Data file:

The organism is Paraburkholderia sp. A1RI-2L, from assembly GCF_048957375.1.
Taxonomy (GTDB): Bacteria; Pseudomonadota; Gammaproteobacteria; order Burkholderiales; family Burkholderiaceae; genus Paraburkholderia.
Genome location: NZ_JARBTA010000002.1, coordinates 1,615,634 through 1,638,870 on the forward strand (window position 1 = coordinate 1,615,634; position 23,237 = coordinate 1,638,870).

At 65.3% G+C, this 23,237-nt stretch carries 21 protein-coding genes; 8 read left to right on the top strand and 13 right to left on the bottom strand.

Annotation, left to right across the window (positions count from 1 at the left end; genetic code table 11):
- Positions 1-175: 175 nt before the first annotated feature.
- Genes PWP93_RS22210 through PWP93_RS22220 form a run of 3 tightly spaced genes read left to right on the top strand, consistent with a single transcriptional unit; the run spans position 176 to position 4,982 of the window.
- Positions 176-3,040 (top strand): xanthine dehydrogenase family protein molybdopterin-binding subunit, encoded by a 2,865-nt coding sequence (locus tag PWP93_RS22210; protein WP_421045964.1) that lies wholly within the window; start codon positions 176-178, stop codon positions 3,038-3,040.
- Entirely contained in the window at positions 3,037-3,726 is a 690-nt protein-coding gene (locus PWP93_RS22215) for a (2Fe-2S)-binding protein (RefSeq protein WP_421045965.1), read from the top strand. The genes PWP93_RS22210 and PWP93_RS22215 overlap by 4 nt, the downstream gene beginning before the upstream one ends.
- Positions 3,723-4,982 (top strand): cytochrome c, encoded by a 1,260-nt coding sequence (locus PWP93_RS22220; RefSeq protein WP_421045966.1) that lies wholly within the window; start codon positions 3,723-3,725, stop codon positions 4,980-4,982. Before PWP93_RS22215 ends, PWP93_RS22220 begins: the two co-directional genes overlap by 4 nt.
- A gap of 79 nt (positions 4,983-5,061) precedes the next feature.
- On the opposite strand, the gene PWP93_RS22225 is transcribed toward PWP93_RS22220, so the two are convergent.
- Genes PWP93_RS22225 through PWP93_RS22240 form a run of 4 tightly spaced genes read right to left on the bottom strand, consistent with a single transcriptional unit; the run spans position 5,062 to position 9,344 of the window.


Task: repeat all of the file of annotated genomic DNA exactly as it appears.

The organism is Paraburkholderia sp. A1RI-2L, from assembly GCF_048957375.1.
Taxonomy (GTDB): Bacteria; Pseudomonadota; Gammaproteobacteria; order Burkholderiales; family Burkholderiaceae; genus Paraburkholderia.
Genome location: NZ_JARBTA010000002.1, coordinates 1,615,634 through 1,638,870 on the forward strand (window position 1 = coordinate 1,615,634; position 23,237 = coordinate 1,638,870).

At 65.3% G+C, this 23,237-nt stretch carries 21 protein-coding genes; 8 read left to right on the top strand and 13 right to left on the bottom strand.

Annotation, left to right across the window (positions count from 1 at the left end; genetic code table 11):
- Positions 1-175: 175 nt before the first annotated feature.
- Genes PWP93_RS22210 through PWP93_RS22220 form a run of 3 tightly spaced genes read left to right on the top strand, consistent with a single transcriptional unit; the run spans position 176 to position 4,982 of the window.
- Positions 176-3,040 (top strand): xanthine dehydrogenase family protein molybdopterin-binding subunit, encoded by a 2,865-nt coding sequence (locus tag PWP93_RS22210; protein WP_421045964.1) that lies wholly within the window; start codon positions 176-178, stop codon positions 3,038-3,040.
- Entirely contained in the window at positions 3,037-3,726 is a 690-nt protein-coding gene (locus PWP93_RS22215) for a (2Fe-2S)-binding protein (RefSeq protein WP_421045965.1), read from the top strand. The genes PWP93_RS22210 and PWP93_RS22215 overlap by 4 nt, the downstream gene beginning before the upstream one ends.
- Positions 3,723-4,982 (top strand): cytochrome c, encoded by a 1,260-nt coding sequence (locus PWP93_RS22220; RefSeq protein WP_421045966.1) that lies wholly within the window; start codon positions 3,723-3,725, stop codon positions 4,980-4,982. Before PWP93_RS22215 ends, PWP93_RS22220 begins: the two co-directional genes overlap by 4 nt.
- A gap of 79 nt (positions 4,983-5,061) precedes the next feature.
- On the opposite strand, the gene PWP93_RS22225 is transcribed toward PWP93_RS22220, so the two are convergent.
- Genes PWP93_RS22225 through PWP93_RS22240 form a run of 4 tightly spaced genes read right to left on the bottom strand, consistent with a single transcriptional unit; the run spans position 5,062 to position 9,344 of the window.